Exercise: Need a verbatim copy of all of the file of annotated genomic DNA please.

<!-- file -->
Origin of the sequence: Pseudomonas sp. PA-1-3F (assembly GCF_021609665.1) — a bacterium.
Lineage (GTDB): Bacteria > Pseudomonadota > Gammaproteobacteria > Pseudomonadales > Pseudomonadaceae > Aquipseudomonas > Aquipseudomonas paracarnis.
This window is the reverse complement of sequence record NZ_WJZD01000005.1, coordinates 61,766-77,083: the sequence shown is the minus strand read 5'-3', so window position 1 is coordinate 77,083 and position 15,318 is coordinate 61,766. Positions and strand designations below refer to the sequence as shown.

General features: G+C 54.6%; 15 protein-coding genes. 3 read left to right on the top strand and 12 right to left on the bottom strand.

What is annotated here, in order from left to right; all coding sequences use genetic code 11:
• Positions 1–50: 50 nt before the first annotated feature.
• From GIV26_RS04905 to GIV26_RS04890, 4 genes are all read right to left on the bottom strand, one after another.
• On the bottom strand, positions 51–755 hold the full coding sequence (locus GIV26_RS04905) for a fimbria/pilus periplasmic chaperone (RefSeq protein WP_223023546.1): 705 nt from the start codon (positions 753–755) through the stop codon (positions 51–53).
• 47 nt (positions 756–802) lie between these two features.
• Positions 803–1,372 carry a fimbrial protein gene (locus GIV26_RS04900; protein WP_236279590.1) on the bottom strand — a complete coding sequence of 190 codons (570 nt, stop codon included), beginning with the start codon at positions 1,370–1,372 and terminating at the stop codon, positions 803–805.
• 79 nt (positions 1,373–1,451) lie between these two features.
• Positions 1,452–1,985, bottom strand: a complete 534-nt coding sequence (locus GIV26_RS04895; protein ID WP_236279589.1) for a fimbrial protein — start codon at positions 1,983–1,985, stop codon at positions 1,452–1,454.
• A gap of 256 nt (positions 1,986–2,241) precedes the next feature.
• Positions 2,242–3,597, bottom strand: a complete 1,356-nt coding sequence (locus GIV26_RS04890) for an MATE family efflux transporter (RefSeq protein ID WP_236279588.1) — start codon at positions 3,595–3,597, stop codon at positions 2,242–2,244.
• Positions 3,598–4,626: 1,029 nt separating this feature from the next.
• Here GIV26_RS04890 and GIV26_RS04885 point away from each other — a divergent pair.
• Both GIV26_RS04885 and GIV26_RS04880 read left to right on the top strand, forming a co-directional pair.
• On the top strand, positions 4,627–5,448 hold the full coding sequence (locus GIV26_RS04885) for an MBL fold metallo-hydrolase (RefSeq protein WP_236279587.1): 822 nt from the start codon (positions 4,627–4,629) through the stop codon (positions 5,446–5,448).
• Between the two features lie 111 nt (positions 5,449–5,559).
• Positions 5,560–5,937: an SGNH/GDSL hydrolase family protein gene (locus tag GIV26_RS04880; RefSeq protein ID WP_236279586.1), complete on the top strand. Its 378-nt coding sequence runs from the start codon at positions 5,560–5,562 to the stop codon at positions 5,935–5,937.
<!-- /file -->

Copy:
Origin of the sequence: Pseudomonas sp. PA-1-3F (assembly GCF_021609665.1) — a bacterium.
Lineage (GTDB): Bacteria > Pseudomonadota > Gammaproteobacteria > Pseudomonadales > Pseudomonadaceae > Aquipseudomonas > Aquipseudomonas paracarnis.
This window is the reverse complement of sequence record NZ_WJZD01000005.1, coordinates 61,766-77,083: the sequence shown is the minus strand read 5'-3', so window position 1 is coordinate 77,083 and position 15,318 is coordinate 61,766. Positions and strand designations below refer to the sequence as shown.

General features: G+C 54.6%; 15 protein-coding genes. 3 read left to right on the top strand and 12 right to left on the bottom strand.

What is annotated here, in order from left to right; all coding sequences use genetic code 11:
• Positions 1–50: 50 nt before the first annotated feature.
• From GIV26_RS04905 to GIV26_RS04890, 4 genes are all read right to left on the bottom strand, one after another.
• On the bottom strand, positions 51–755 hold the full coding sequence (locus GIV26_RS04905) for a fimbria/pilus periplasmic chaperone (RefSeq protein WP_223023546.1): 705 nt from the start codon (positions 753–755) through the stop codon (positions 51–53).
• 47 nt (positions 756–802) lie between these two features.
• Positions 803–1,372 carry a fimbrial protein gene (locus GIV26_RS04900; protein WP_236279590.1) on the bottom strand — a complete coding sequence of 190 codons (570 nt, stop codon included), beginning with the start codon at positions 1,370–1,372 and terminating at the stop codon, positions 803–805.
• 79 nt (positions 1,373–1,451) lie between these two features.
• Positions 1,452–1,985, bottom strand: a complete 534-nt coding sequence (locus GIV26_RS04895; protein ID WP_236279589.1) for a fimbrial protein — start codon at positions 1,983–1,985, stop codon at positions 1,452–1,454.
• A gap of 256 nt (positions 1,986–2,241) precedes the next feature.
• Positions 2,242–3,597, bottom strand: a complete 1,356-nt coding sequence (locus GIV26_RS04890) for an MATE family efflux transporter (RefSeq protein ID WP_236279588.1) — start codon at positions 3,595–3,597, stop codon at positions 2,242–2,244.
• Positions 3,598–4,626: 1,029 nt separating this feature from the next.
• Here GIV26_RS04890 and GIV26_RS04885 point away from each other — a divergent pair.
• Both GIV26_RS04885 and GIV26_RS04880 read left to right on the top strand, forming a co-directional pair.
• On the top strand, positions 4,627–5,448 hold the full coding sequence (locus GIV26_RS04885) for an MBL fold metallo-hydrolase (RefSeq protein WP_236279587.1): 822 nt from the start codon (positions 4,627–4,629) through the stop codon (positions 5,446–5,448).
• Between the two features lie 111 nt (positions 5,449–5,559).
• Positions 5,560–5,937: an SGNH/GDSL hydrolase family protein gene (locus tag GIV26_RS04880; RefSeq protein ID WP_236279586.1), complete on the top strand. Its 378-nt coding sequence runs from the start codon at positions 5,560–5,562 to the stop codon at positions 5,935–5,937.